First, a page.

In the Avesta, Vištāspa’s father is Auruuaṯ.aspa, who is mentioned only once, when Zarathustra asks Anāhitā for the ability to make Vištāspa, son of Auruuaṯ.aspa, help the daēnā along with thoughts, words, and deeds, a wish he is granted. Elsewhere, auruuaṯ.aspa “having fleet horses” is an epithet, most often of the sun.

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  • KAYĀNIĀN ix. Kauui Vištāspa, Kay Wištāsp, Kay Beštāsb/Goštāsb

    Prods Oktor Skjærvø

    The name Vištāspa presumably means “he who gives the horses free rein” (víṣitāso áśvāḥ “horses let loose or given free rein”), which agrees with the description of Vištāspa as the prototypical winner of the chariot race in Yašt 5.132.

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  • KAYĀNIĀN x. The End of the Kayanids

    Prods Oktor Skjærvø

    In the Pahlavi texts. The Bundahišn only records that, when Wahman, son of Spandyād, came to the throne, Iran was a wasteland, and the Iranians were quarreling with one another.

  • KAYĀNIĀN xi. The Kayanids and the Kang-dez

    Prods Oktor Skjærvø

    According to the Pahlavi texts, Kay Siāwaxš built the Kang castle (Kang-diz) by miraculous power (Pahlavi Rivāyat: with his own hands, by means of the [Kavian] xwarrah and the might of Ohrmazd and the Amahrspands).

  • KAYĀNIĀN xii. The Kavian XVARƎNAH

    Prods Oktor Skjærvø

    The nature of the Avestan xᵛarənah and its three subtypes, the Aryan (airiiana), the “unseizable” (? axᵛarəta), and the Kavian (kāuuaiia).

  • KAYĀNIĀN xiii. Synchronism of the Kayanids and Near Eastern History

    Prods Oktor Skjærvø

    The desire of the medieval historians to fit all the ancient narratives into one and the same chronological description of world history from the creation led them to coordinate the Biblical, Classical, and Iranian sources.

  • KAYĀNIĀN xiv. The Kayanids in Western Historiography

    Prods Oktor Skjærvø

    Henry C. Rawlinson contrasted the “distorted and incomplete allusions to Jemshíd and the Kayanian monarchs which are found in the Vendidád Sadé and in the ancient hymns,” with “authentic history,” and Friedrich Spiegel called the Kayanids, including Vištāspa, partly purely mythical, partly legendary, without a trace of anything historical.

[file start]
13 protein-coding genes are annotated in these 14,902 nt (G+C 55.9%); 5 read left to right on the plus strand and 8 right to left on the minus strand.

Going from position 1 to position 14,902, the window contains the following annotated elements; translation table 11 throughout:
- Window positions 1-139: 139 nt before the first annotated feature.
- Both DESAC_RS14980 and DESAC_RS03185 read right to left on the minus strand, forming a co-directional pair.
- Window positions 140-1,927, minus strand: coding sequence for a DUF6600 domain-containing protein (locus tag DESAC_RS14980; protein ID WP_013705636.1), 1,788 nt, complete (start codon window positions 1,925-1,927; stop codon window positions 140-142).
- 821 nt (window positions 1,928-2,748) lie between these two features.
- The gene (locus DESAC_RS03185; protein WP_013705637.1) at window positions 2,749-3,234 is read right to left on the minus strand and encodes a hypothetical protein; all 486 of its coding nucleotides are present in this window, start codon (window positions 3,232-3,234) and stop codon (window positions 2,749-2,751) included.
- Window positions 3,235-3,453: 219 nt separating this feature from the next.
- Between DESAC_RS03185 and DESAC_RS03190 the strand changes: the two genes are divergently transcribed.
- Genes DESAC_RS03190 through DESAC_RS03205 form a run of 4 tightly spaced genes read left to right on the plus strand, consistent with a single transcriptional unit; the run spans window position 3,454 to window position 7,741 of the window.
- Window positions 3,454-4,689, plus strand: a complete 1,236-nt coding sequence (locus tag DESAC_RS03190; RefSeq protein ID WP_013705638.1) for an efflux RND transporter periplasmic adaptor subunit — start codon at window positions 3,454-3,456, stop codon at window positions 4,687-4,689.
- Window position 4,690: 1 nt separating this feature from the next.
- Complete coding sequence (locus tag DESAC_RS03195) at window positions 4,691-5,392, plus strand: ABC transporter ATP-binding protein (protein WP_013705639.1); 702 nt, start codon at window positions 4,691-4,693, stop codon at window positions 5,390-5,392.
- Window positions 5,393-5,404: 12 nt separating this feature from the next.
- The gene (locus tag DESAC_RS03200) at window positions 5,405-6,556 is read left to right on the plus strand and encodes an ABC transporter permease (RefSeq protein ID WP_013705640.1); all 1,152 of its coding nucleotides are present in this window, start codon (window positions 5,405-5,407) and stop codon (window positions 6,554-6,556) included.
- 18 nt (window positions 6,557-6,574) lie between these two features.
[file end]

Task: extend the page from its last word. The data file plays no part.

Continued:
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  • KAYĀNSĪH

    A. Panaino

    Pahlavi form of the name of a mythical sea, Av. Kąsaoiia-, connected in tradition with the Hāmun lake. According to Later Av. sources it is from the Kąsaoiia that the Saošiiaṇt Astuuat̰.ərəta- will rise. 

  • KAYFI SABZAVĀRI

    Sunil Sharma

    Persian poet, also known as Kayfi Sistāni and Kayfi Now-Mosalmān.

  • KAYHAN

    EIr.

    a leading daily newspaper published in Tehran under the aegis of Moṣṭafā Meṣbāḥzādeh (1908-2006) from 1942 until the 1979 Revolution. Since the Islamic Revolution of 1979, it has been published under the patronage of the Islamic Republic’s supreme leader. Kayhan of London also was founded by Meṣbāḥzādeh in 1984 as a weekly newspaper; it has been published by his confidants as a monarchist newspaper for Iranians in Diaspora.

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  • KAYKĀVUS B. ESKANDAR

    J.T.P. de Bruijn

    author of a famous Mirror for Princes, best known as the Qābus-nāma, although other, more general titles such as Naṣiḥat-nāma, or Pand-nāma, also occur in the sources. 

  • KAYKĀVUS B. HAZĀRASP

    Cross-reference

    See BADUSPANIDS.

  • ḴAYMA

    Cross-reference

    See TENTS.

  • KAYOMARṮ

    Cross-reference

    See GAYŌMART.

  • ḴAYRḴᵛĀH HERĀTI

    Farhad Daftary

    Nezāri Ismaʿili dāʿi, author, and poet (15th-16th centuries).

  • KAYSĀNIYA

    Sean W. Anthony

    occasionally referred to also as Moḵtāriya, the Shiʿite sectarian movement(s) emerging from the Kufan revolt of Moḵtār b. Abi ʿObayd Ṯaqafi in 66-67/685-87.

  • ḴAZʿAL KHAN

    Shahbaz Shahnavaz

    (Shaikh Ḵazʿal, also known as Moʿez-al-Salṭana, Sardār Aqdas), chieftain of the Banu Kaʿb tribe of Khuzestan (1861-1936).

  • KĀZARUNIYA

    Hamid Algar

    a Sufi order (ṭariqat) so named after Abu Esḥāq Kāzaruni, alternatively designated as Esḥāqiya, especially in Turkey, or more rarely as Moršediya.

  • KĀẒEM RAŠTI

    Armin Eschraghi

    (d. 1844), student and successor of Shaikh Aḥmad b. Zayn-al-Din Aḥsāʾi and head of the Šayḵi movement.  The main sources for Rašti’s biography are some of his own works which contain autobiographical information.

  • KĀẒEM RAŠTI, MALEK-AL-AṬEBBĀʾ

    Hormoz Ebrahimnejad

    one of the high-ranking traditional physicians in 19th-century Iran.

  • KĀẒEM, MUSĀ

    Cross-reference

    , Imam. See MUSĀ B. JAʿFAR (pending).

  • KAZEMAYN

    Meir Litvak

    a suburban town in the northwest of Baghdad and one of the four Shiʿite shrine cities in Iraq, known in Shiʿi Islam as ʿatabāt-e ʿāliāt.

  • KĀẒEMI, ḤOSAYN

    Vida Nassehi-Behnam

    (1924-1996), painter. He was part of a group of painters who started a modern movement in painting in Persia. They opened the first art gallery, Apādānā, in Tehran (1949) where they offered courses in painting and organized lectures and exhibitions. It became also a meeting place for artists and intellectuals.

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  • ḴĀZENI, ABU’L-FATḤ

    Faiza Bancel

    astronomer, mathematician, and mechanist originally from the city of Marv in Khorasan.